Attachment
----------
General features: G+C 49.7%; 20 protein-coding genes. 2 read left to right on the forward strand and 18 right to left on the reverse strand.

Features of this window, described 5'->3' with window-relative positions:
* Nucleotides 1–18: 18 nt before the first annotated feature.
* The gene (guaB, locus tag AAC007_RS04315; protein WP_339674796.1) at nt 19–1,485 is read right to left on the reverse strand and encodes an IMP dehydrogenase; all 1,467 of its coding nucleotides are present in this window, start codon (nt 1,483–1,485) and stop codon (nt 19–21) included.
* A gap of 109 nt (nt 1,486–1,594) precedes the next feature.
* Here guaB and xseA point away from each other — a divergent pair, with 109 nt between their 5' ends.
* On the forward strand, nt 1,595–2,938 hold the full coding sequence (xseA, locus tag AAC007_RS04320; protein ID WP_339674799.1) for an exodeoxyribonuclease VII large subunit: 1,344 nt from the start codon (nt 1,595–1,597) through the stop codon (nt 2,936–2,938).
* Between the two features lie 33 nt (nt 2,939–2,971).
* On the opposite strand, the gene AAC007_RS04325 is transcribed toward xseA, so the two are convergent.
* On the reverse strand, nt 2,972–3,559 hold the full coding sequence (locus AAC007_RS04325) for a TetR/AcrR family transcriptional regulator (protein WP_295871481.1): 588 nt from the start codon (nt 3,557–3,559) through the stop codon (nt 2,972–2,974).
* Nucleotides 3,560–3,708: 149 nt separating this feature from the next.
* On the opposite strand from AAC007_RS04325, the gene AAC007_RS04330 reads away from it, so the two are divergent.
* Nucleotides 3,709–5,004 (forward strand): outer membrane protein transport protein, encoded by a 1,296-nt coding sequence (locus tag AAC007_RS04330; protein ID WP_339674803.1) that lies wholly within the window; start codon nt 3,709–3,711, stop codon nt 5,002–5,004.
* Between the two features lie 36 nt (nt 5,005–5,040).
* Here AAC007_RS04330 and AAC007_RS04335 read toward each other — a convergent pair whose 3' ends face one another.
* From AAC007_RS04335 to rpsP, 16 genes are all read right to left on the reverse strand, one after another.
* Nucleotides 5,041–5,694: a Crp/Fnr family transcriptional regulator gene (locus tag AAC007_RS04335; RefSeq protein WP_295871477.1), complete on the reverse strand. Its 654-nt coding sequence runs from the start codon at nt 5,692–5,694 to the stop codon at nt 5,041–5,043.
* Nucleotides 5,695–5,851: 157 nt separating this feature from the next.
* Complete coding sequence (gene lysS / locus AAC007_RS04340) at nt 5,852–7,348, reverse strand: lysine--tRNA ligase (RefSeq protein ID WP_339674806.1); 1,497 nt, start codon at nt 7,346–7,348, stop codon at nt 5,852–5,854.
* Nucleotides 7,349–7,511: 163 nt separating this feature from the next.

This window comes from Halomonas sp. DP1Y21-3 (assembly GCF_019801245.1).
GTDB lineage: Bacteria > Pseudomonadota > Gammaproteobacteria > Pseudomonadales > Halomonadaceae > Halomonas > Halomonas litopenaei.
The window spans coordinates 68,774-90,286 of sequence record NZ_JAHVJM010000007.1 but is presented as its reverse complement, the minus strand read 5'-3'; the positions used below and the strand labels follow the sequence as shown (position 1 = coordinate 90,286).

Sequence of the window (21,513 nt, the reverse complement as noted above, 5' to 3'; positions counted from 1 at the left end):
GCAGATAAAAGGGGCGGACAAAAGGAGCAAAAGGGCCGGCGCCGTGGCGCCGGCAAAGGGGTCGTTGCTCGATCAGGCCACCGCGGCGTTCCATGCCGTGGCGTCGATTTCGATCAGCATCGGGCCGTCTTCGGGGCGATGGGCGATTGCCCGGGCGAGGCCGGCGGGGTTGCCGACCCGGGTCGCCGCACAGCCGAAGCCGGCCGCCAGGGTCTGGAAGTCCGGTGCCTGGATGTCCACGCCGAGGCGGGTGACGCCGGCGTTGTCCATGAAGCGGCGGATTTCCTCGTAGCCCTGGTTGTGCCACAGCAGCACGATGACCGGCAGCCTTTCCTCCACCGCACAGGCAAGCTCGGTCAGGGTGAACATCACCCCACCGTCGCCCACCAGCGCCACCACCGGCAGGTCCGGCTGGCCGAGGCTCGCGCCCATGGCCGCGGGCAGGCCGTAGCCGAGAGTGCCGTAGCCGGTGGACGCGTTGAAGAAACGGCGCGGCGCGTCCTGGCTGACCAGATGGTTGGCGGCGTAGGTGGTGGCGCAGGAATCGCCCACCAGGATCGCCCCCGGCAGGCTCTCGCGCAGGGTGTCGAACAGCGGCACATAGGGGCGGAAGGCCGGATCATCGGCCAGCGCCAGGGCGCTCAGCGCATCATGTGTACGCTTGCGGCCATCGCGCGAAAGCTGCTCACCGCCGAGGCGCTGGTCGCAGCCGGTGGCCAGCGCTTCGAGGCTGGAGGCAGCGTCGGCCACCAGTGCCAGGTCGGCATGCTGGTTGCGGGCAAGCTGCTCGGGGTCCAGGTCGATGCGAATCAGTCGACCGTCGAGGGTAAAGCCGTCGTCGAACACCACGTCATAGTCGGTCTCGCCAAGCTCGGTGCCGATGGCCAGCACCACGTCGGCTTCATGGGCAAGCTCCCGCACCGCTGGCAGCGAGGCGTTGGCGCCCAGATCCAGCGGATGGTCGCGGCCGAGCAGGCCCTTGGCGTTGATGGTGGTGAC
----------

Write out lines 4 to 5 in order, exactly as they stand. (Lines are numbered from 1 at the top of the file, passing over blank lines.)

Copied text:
* The gene (guaB, locus tag AAC007_RS04315; protein WP_339674796.1) at nt 19–1,485 is read right to left on the reverse strand and encodes an IMP dehydrogenase; all 1,467 of its coding nucleotides are present in this window, start codon (nt 1,483–1,485) and stop codon (nt 19–21) included.
* A gap of 109 nt (nt 1,486–1,594) precedes the next feature.